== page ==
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Snow Patrol makes superb return to Seattle
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Snow Patrol makes superb return to Seattle

by Albert Rodriguez - SGN A&E Writer

Snow Patrol
October 14
Paramount Theatre


Two and a half years is a long time to wait for a band to come back around, so the stakes are that much higher and the expectations that much greater when they finally make it here. On Wednesday night, Snow Patrol cleared this hurdle brilliantly by delivering a memorable set of songs to a packed crowd at the Paramount Theatre, allowing them to fall in love with these guys all over again.

The band, nearing the end of a very long tour that includes dates with Coldplay and U2, opened their 90-minute performance with "If There's a Rocket Tie Me to It" from last year's release A Hundred Million Suns. My eyes immediately shifted to lead singer Gary Lightbody, wearing skinny black jeans and matching sportscoat, green T-shirt, and a white belt, with a fluffy head of hair that fell evenly on both sides of his broad shoulders.

"Chocolate," one of several numbers from the group's major label debut Final Straw, drew cheers and wide smiles from longtime fans who perhaps remembered how delightful it sounds from a live stage - it received a meatier bassline this time around by Paul Wilson, who was five days away from his 31st birthday. "Hands Open" found Lightbody roaming about the stage, getting everyone to raise their palms in the air during the chorus.

"The Golden Floor" was infused with a tribal-like drum background from percussionist Jonny Quinn, which gave it a more atmospheric feel. "Shut Your Eyes" was poppy and danceable, and it was here when the show shifted in energy, as Lightbody got a somewhat sleepy audience to sing loudly along and clap with full force on the second half of the song. From this point on, the concert picked up much-needed momentum.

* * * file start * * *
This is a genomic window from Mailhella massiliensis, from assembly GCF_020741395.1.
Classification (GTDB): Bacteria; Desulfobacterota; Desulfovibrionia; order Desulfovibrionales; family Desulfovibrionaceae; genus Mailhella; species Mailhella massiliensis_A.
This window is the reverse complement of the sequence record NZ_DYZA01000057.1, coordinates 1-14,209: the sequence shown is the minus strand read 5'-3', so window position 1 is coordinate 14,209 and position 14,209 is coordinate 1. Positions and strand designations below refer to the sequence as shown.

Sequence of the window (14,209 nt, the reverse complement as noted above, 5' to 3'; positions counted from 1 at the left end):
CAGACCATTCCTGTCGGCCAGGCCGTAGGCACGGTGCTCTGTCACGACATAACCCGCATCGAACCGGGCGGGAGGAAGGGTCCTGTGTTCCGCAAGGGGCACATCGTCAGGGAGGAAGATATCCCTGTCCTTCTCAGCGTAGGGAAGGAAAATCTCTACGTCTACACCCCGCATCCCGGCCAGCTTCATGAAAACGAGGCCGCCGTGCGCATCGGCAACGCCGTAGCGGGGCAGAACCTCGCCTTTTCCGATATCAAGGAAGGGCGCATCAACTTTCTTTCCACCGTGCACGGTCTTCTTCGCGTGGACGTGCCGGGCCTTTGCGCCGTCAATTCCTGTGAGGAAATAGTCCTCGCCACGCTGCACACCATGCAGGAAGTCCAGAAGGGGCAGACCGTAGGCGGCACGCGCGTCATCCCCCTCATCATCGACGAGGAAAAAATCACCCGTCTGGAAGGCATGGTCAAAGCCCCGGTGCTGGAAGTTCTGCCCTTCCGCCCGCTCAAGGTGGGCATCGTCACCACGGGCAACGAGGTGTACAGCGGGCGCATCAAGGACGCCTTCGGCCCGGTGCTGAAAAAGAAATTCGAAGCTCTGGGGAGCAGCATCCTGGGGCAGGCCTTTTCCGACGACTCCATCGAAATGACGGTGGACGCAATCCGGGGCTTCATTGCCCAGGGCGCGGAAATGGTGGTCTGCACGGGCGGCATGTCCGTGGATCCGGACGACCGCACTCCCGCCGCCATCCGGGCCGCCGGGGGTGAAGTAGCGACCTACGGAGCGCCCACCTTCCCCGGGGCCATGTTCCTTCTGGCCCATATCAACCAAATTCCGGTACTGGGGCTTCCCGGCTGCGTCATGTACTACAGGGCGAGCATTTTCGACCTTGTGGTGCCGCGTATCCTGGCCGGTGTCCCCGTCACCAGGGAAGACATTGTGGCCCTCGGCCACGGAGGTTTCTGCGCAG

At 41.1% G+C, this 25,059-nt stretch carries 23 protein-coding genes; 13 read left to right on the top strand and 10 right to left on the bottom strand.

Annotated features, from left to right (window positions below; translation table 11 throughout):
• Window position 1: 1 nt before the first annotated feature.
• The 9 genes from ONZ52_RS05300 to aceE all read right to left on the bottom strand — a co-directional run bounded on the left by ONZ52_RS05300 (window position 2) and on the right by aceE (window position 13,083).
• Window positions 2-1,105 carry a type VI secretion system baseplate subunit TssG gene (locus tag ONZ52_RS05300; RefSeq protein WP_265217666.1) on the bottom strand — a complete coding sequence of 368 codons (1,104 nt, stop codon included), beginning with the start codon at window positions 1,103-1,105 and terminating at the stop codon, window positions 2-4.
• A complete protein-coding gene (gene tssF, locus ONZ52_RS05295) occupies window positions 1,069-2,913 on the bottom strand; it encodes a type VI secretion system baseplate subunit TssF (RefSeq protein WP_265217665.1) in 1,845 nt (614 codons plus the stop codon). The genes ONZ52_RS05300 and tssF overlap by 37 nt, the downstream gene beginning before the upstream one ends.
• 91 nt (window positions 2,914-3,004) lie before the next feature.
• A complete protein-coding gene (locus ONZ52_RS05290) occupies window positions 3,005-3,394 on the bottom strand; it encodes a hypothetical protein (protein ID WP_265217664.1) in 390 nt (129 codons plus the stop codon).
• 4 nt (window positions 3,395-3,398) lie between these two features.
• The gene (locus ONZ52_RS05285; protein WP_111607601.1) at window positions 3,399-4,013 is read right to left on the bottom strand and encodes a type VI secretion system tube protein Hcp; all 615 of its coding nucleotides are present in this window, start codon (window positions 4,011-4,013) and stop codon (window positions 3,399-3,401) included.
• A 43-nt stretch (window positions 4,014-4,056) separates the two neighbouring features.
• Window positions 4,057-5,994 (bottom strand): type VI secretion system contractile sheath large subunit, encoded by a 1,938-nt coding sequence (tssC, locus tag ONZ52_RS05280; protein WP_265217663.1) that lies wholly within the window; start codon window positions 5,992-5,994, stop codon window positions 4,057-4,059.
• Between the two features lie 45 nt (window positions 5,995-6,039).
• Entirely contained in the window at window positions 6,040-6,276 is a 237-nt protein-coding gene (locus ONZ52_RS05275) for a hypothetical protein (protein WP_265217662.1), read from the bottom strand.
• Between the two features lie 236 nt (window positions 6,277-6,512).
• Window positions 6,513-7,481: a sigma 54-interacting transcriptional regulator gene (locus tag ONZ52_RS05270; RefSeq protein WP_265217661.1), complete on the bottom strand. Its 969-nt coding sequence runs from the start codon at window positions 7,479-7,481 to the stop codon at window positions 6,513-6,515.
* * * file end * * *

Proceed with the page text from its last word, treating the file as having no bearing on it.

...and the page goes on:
"This city is where it all began for Snow Patrol, really," Lightbody said, looking out to concertgoers on the main floor and those seated in two full balconies. He was, of course, referring to Nirvana - the iconic Seattle outfit has always been a source of inspiration to them.

Snow Patrol didn't sound as sharp as they did in June, when they zipped through a rapid set at Vancouver's GM Place as a supporting act for Coldplay, but understandably a few of the band members were under the weather this week and small signs of exhaustion were certainly apparent. That said, the Grammy-nominated quintet was still consistently wonderful as it played cuts representing nearly a decade of music.

"Run," the second most popular hit by this UK five-piece, began acoustically as Lightbody performed two of its verses solo, and then came to a powerful finish from the entire band - Wilson, Quinn, guitarist Nathan Connolly, keyboardist Tom Simpson. "Chasing Cars," a worldwide smash from three years back, was met by concertgoers moving their lips to the words and swaying lightly, while scattered couples embraced romantically.

"How to Be Dead" was a surprise addition to the set list, an early Snow Patrol favorite that rarely gets played anymore, and "Take Back the City," a regular entry on the band's live roster these days, gave the Paramount a nice, firm jolt.

A fantastic encore, the best given by Snow Patrol in the many times I've seen them in concert, included a stunning rendition of "The Lightening Strike" and a rather enthusiastic version of "You're All I Have."

This was a well-executed performance, filled with many absorbing moments that reconnected Snow Patrol with local fans. Those who stood under the drizzle of a cloudy, wet afternoon for hours before the doors opened were probably the happiest people on the streets late Wednesday, and, like me, they hoped and prayed they wouldn't have to wait another two and a half years to see the group's next return.

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